08 April 2008

Beer without Buzz

I drank a Clausthaler Golden Amber this evening. This is an "alkoholfrei" beer. Rules vary from country to country, but "alcohol-free" means less than 0.5% alcohol by volume. This is way beyond switching to decaf. (I switched back, but that is another story.) Beer is pagan. Fermented grains and their spirits are the drink of shamans and druids. Beer without alcohol is a technological abomination, like GMO corn. Or not. Actually, the brew is rich with flavor and has a distinctively German nose. I don't know what a "golden" amber is, but the stuff is drinkable. It has a sharp, tangy finish. It tastes like beer. It would be nice to drink a beer now and then and not worry about getting too intoxicated. So, I took the plunge, crossed over into the evil darkness of social responsibility and healthy living. And survived. Now I need a beer.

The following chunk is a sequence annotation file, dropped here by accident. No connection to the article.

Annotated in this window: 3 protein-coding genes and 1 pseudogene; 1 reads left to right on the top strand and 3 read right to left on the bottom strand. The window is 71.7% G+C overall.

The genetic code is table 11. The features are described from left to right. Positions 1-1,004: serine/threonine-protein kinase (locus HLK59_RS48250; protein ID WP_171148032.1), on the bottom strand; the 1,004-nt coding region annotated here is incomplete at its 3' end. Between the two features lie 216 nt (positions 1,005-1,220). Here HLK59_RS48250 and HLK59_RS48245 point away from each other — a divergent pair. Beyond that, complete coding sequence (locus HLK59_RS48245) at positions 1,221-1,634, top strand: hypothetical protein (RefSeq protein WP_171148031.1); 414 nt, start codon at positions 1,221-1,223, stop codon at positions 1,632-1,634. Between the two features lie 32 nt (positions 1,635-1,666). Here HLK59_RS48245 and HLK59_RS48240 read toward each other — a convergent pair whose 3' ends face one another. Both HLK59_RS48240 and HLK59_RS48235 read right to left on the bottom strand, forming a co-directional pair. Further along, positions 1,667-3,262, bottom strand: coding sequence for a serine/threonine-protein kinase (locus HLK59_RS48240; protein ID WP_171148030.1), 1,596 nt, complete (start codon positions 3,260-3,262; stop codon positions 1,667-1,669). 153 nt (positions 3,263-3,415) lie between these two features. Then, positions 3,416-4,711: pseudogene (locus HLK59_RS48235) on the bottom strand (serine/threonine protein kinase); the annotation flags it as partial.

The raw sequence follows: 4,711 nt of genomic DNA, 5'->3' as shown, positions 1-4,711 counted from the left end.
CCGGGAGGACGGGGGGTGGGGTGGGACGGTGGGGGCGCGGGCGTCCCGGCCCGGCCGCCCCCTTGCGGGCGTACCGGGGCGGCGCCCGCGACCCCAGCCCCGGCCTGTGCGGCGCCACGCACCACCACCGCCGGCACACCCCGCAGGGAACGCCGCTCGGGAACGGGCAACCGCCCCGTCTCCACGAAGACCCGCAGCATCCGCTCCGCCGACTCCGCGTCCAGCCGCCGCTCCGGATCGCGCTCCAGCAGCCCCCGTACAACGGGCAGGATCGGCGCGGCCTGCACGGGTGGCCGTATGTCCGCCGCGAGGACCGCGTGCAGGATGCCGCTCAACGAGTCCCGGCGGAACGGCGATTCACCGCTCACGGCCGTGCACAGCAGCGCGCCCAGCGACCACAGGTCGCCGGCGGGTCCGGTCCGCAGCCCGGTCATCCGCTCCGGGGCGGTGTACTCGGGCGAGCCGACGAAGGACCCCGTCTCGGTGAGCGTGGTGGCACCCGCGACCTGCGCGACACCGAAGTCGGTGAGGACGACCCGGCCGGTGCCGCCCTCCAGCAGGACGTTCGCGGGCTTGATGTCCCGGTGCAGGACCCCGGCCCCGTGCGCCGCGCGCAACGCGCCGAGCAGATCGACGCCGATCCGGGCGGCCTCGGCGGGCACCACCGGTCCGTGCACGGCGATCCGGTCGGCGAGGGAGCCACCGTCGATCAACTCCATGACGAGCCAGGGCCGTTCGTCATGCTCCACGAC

06 April 2008


Her brother died, she was the last of the line. Matt Cadd found her in a senior apartment scrimping pennies on a widow's pension.

"I don't want the money," she said.

"But you could buy your own house, never pay rent again!"

"You didn't know them--I'd rather be broke."

Fifty years holding a grudge: hope it ages well.

03 April 2008


It is always exciting to see a literary startup, especially an independent one. It is even more exciting to PARTICIPATE in such an endeavor. Out of the Gutter 4 arrived in the mail yesterday, and my story "Lonnie's Ride" is on page 38. The issue looks great and I expect I'll devour it this weekend. Kudos to Matt Louis and his gang for the great work. The Justin C. Gordon art is terrific--I really like the illustration he did for my story. TPP readers: BUY A FOOKIN' COPY!!!! Just about everything we consume is some highly-packaged over-processed corporate crap. This isn't. This is blue-collar, authentic, original work by independent free-thinkers. Vote with your dollars. Support a REAL AMERICAN EFFORT!